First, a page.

Whether it is the debate about the UK’s ‘Snooper’s Charter’, or news of a high-profile cyberattack, data privacy has rarely been out of the news in recent times. The introduction of the new EU General Data Protection Regulation (GDPR), the most significant overhaul of EU data protection regulations in recent years, has ensured that data privacy shall remain firmly in the spotlight.

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The GDPR is set to become law in May 2018, however, a recent report suggests that few companies have actually made efforts to ensure compliance.

So what does the GDPR actually look like, and what steps should companies take to comply?

The letter of the law

The GDPR replaces current EU Data Protection Directive 95/46/EC. As a Regulation, and unlike the old law, the new rules will be directly applicable in all EU member states. Key changes include:

  • Accountability
    Crucially, those caught will be required to show compliance e.g. (i) maintain certain documents; (ii) carry out Privacy Impact Assessments; (iii) implement Privacy by Design and Default (in all activities), requiring a fair amount of upfront work.
  • Data protection officers (DPOs)
    In many circumstances, those caught by the GDPR will also need to appoint DPOs and so thought will need to be given as to whether this applies and, if so, who that person or persons might be.
  • Consent
    New rules are also introduced relating to the collection of data, e.g., consent must be “explicit” for certain categories. Existing consents may no longer therefore be valid and consents obtained should be purged going forward.
  • Enhanced rights for individuals
    New rights are introduced around (i) subject access; (ii) objecting to processing; (iii) data portability; and (iv) objecting to profiling, amongst others.
  • Privacy policies
    Fair processing notices now need to be more detailed, e.g., new information needs to be given about these new enhanced rights for individuals. Policies will need updating therefore.
  • International transfers
    Binding Corporate Rules for controllers and processors as a means of legitimising transfers are expressly recognized for the first time and so should be considered as a transfer mechanism.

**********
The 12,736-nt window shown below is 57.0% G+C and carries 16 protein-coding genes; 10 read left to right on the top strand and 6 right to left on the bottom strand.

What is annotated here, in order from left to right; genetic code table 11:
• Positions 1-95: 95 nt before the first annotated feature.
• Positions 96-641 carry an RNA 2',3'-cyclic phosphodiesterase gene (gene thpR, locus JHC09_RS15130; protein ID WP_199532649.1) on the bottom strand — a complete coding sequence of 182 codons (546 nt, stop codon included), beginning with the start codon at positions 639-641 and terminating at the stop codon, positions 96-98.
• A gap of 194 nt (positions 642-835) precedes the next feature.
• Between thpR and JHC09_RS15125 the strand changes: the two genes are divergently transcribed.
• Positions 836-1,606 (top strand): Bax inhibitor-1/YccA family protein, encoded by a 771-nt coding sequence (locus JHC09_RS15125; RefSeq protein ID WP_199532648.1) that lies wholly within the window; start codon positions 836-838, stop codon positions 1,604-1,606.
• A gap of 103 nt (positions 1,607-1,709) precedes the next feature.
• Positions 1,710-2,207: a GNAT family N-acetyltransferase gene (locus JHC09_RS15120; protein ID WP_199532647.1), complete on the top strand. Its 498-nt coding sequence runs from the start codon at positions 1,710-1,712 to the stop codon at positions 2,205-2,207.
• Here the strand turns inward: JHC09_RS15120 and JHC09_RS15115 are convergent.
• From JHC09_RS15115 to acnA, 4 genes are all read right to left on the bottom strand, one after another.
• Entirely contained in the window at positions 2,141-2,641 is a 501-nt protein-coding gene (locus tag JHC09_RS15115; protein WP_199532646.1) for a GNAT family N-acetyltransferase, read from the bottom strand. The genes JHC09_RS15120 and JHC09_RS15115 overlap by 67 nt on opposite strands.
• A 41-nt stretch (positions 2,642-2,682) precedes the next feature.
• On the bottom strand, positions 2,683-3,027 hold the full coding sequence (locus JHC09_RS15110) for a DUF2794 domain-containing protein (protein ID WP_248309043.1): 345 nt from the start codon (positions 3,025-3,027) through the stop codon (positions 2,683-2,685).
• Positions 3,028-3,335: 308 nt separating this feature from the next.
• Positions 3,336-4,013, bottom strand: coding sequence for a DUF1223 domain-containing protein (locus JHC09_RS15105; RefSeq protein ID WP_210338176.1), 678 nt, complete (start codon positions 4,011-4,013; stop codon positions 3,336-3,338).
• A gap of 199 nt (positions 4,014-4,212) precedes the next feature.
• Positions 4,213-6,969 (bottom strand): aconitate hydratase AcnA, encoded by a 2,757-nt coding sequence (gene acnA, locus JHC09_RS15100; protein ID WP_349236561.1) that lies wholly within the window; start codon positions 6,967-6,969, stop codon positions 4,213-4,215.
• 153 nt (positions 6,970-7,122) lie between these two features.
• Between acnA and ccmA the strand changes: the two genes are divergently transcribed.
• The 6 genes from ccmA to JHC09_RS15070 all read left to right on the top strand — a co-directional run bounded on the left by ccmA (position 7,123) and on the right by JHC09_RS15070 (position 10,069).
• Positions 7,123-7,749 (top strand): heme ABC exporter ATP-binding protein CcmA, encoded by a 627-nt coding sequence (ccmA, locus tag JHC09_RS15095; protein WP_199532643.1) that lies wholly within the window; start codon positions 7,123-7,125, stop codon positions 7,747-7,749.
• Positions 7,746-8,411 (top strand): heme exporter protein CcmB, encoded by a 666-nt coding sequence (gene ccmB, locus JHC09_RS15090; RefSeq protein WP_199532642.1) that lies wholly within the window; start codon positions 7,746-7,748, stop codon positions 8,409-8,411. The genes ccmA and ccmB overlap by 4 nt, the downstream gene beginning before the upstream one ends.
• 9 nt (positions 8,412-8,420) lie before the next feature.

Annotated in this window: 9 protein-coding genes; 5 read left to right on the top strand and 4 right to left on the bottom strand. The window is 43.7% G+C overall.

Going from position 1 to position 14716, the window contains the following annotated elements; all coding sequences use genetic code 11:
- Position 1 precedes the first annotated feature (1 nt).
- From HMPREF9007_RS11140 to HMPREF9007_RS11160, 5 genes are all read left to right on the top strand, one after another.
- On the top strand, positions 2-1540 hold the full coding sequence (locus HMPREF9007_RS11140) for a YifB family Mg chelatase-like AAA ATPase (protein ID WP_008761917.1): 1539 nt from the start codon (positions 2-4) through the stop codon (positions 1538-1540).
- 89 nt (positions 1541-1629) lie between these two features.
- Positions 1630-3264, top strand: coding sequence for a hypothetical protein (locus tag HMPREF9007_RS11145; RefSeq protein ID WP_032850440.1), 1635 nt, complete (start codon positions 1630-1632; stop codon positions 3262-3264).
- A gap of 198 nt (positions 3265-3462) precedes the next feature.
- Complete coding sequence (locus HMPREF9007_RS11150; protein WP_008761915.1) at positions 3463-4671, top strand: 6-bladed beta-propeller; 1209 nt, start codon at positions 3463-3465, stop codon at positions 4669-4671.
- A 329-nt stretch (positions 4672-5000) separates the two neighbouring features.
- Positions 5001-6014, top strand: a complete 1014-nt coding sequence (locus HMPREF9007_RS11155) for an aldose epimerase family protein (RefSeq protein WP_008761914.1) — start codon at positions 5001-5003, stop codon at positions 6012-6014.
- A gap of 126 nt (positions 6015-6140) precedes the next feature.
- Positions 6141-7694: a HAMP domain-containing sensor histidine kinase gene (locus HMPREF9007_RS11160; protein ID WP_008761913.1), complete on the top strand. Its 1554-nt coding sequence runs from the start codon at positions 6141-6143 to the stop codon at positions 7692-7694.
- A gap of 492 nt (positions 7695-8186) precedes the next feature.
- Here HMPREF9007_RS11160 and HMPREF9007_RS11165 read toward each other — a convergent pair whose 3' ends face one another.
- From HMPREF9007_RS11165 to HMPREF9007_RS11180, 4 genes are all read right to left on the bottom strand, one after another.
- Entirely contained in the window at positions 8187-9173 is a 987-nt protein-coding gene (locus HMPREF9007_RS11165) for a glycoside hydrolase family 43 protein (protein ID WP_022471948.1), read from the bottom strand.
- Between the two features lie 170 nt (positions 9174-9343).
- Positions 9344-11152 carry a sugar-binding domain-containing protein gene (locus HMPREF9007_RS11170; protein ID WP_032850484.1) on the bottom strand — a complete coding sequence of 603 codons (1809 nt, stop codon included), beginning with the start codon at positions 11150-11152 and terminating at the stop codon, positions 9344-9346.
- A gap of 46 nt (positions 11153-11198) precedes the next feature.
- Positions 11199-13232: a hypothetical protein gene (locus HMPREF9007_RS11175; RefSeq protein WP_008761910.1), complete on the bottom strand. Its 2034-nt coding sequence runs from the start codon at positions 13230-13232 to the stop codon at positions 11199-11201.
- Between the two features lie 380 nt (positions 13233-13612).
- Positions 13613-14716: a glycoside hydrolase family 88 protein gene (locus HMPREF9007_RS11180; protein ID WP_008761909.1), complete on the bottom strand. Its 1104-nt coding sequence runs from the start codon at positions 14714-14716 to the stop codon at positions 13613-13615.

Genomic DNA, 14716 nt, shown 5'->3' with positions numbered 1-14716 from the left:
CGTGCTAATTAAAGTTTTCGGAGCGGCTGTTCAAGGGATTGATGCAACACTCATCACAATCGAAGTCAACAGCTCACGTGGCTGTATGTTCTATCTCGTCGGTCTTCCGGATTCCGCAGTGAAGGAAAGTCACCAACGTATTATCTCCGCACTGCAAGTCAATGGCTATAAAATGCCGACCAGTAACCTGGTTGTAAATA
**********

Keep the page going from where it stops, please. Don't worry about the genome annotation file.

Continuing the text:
• Breach notification
    New rules requiring breach reporting within 72 hours (subject to conditions) are introduced and so processes in place (or not) will need to be revisited to accommodate these rules.

Who has to comply?

All organizations operating in the EU will be caught by the new rules. Importantly, organizations outside the EU, like US-based companies that target consumers in the EU, monitor EU citizens or offer goods or services to EU consumers (even if they do this for free), will also have to comply.

Businesses should not see Brexit as a ‘get out of jail free’ card - a means of avoiding compliance.

The GDPR also applies to “controllers” and “processors”. What this means, in summary, is that those currently subject to EU data protection laws will almost certainly be subject to the GDPR and processors (traditionally not subject) will also have significantly more legal liability under the GDPR than was the case under the prior Directive.

Importantly, businesses should not see Brexit as a ‘get out of jail free’ card; a means of avoiding compliance. As part of the ongoing discussion about what the post-Brexit regulatory regime may look like, it is generally accepted that after the UK leaves the EU, UK laws will nevertheless track the GDPR (e.g. via some form of implementing legislation or a new UK law which effectively mirrors the GDPR). In other words, even if you are purely a UK company, or you are outside the UK and targeting UK consumers only, you should not ignore these changes and should still look to comply.

What can businesses do to prepare?

To ensure compliance, companies need to ensure that they have robust policies, procedures and processes in place. With the risk of heavy fines under the GDPR, not to mention the reputational damage and potential loss of consumer confidence caused by non-compliance, nothing should be left to chance. In terms of key first steps, companies might consider prioritising the following as a minimum:

  • Review privacy notices and policies
    Ensure these are GDPR compliant. Do they provide for the new rights individuals have?
  • Prepare/update the data security breach plan
    To ensure new rules can be met if needed.
  • Audit your consents
    Are you lawfully processing data? Will you be permitted to continue processing data under the GDPR?
  • Set up an accountability framework
    e.g., monitor processes, procedures, train staff.
  • Appoint a DPO where required.
  • Consider if you have new obligations as a processor
    Is your contractual documentation adequate? Review contracts and consider what changes will be required.
  • Audit your international transfers
    Do you have a lawful basis to transfer data?

May 2018 is only getting closer and to avoid potential financial and reputational damage, companies of all shapes and sizes should start thinking about what they can do to demonstrate compliance. Those who fail to prepare, as the saying goes, are preparing to fail.

Rafi Azim-Khan, is head of data privacy, Europe, and Steven Farmer is a counsel at Pillsbury Law